Tuesday, June 10, 2008

No one has the political courage to take the actions to bring relief at the pump

"We can't solve problems by using the same kind of thinking
we used when we created them." ~~Albert Einstein

As gas prices head toward five bucks a gallon, the republicans crank up the noise machine in support of drilling in ANWR to solve our energy woes (for about three months in ten years at a prohibitive cost to the environment - they conveniently forget that part). McCain is still stuck on his "gas tax holiday" nonsense, rather like an old, old man or a young, young toddler who has decided he wants pudding and isn't going to shut up about it until he gets it. Never mind that the odds seem pretty good that such an action would likely prove counterproductive by encouraging consumption.

Everyone has ideas that will offer some measure of relief eventually, not one of them has the political courage to advocate for any of the three steps that would offer immediate relief. Not bu$h, not McCain, not even Obama.

From McClatchy:
Perhaps the quickest action, the experts said, would be ordering curbs on financial speculation. Financial industry heavyweights have acknowledged in recent testimony before Congress that such speculation is driving oil prices higher.

Pension funds, endowments and other big institutional investors are pumping big money into index funds linked to commodities, including oil, driving up demand — and prices. The popular Goldman Sachs Commodities Index attracted $260 billion in investment last year, compared to $13 billion five years earlier.

Complicating any effort to harness that, about 30 percent of the trading in crude oil is done in "dark areas" — markets in London and Dubai — that aren't regulated by the U.S. Commodity Futures Trading Commission (CFTC).

President Bush could order the CFTC to regulate U.S. investments in those markets with a snap of his fingers, said Michael Greenberger, a law professor at the University of Maryland and a former director of trading for the CFTC.

"Essentially this could be ended this afternoon if the Bush administration had the stomach to do it," he said. "Those abdications of responsibility and allowing these exchanges to trade in 'dark' markets ... provides an environment for speculators to thrive."

The CFTC is investigating the link between speculation and oil prices but hasn't scheduled any action.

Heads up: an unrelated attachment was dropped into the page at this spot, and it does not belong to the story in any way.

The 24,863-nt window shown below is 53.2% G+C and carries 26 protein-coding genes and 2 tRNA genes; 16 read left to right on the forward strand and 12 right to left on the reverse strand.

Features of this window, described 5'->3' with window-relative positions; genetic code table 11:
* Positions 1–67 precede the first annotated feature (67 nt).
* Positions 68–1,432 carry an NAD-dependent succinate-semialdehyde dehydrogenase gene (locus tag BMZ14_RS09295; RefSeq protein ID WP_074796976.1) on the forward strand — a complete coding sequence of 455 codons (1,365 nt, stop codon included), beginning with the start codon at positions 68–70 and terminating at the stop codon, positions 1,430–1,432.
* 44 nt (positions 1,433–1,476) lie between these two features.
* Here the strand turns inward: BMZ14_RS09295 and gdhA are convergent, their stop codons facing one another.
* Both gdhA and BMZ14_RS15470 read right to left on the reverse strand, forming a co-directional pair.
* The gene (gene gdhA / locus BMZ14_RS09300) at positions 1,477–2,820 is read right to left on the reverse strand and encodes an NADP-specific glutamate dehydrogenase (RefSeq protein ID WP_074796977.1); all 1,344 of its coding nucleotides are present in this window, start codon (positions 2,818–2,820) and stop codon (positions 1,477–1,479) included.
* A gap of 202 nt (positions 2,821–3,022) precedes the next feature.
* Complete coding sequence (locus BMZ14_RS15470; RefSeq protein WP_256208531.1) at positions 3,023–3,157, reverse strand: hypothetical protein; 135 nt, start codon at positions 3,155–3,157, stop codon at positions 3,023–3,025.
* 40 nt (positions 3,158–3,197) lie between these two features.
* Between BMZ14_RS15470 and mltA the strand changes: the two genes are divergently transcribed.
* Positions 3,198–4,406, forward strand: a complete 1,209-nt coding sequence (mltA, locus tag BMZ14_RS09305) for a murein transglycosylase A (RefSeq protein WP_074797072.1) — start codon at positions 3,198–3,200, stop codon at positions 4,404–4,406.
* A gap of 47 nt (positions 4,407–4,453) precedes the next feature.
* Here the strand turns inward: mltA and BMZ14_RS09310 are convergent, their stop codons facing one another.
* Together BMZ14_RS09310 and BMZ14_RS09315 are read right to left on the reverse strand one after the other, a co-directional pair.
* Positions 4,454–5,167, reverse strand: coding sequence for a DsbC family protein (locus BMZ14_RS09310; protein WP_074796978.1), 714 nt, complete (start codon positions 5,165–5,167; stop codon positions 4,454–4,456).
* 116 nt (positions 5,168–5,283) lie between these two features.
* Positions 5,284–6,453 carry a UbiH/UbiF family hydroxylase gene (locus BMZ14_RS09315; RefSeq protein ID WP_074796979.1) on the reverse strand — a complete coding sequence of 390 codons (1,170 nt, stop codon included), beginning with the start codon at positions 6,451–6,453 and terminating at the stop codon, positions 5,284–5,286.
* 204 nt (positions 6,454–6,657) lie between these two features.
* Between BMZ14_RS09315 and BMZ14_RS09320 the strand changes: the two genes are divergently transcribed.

A second partial solution would be to boost the supply of oil available on the market by releasing as much as 1 million barrels a day of oil now held in the nation's Strategic Petroleum Reserve. That step is being pushed by, among others, the Center for American Progress, a Democratic think tank run by several former Clinton administration officials.

Do that for 90 days — through the summer driving season when consumer demand for gasoline is highest — and the reserve would lose less than 15 percent of the oil held in case of national emergency.

"Put that on the market, and the price of oil will fall," said Daniel J. Weiss, a senior fellow at the center.

It's not entirely clear that U.S. refineries could handle all that extra oil, but it would signal to traders of oil contracts that the U.S. market is adequately supplied.

Finally, the Federal Reserve could act to boost the weak dollar, which has led oil producers to demand higher prices for oil, because oil generally is traded in dollars. Oil producers want higher prices to offset the cost of converting dollars into euros and other currencies that have grown stronger against the dollar.

The best way to bolster a currency is to boost interest rates, but the Federal Reserve has been reluctant to do that with America teetering on the brink of recession. The central bank in Europe, where growth is more robust, is poised to raise rates, however. That could weaken the dollar further, and drive oil prices even higher.

Later today, the Senate will try to muster the 60 votes necessary to thwart republican obstructionists led by Mitch McCionnell to move forward legislation that would mandate CFTF regulators require investors to put up more of their own wealth if they want to speculate on oil markets.

Obama, speaking at a campaign rally in Raleigh, North Carolina yesterday repeated his calls for a windfall tax on oil companies. "I'll make oil companies like Exxon pay a tax on their windfall profits, and we'll use the money to help families pay for their skyrocketing energy costs and other bills," he said.

in the long term, however, Obama said the only answers were to increase the use of alternatives such as solar, wind, biodiesel, and even clean coal - coupled with tougher CAFE standards for vehicles and development of plug-in hybrid vehicles.

By contrast, McCain would just go after less accessible (off shore) and less desirable (sand-tar) oil deposits, and puts no emphasis on alternative energy production or technological developments.

And isn't that something of a puzzler, coming from the guy who insists that his willingness to deal with global warming sets him apart from der chimpenfurher?

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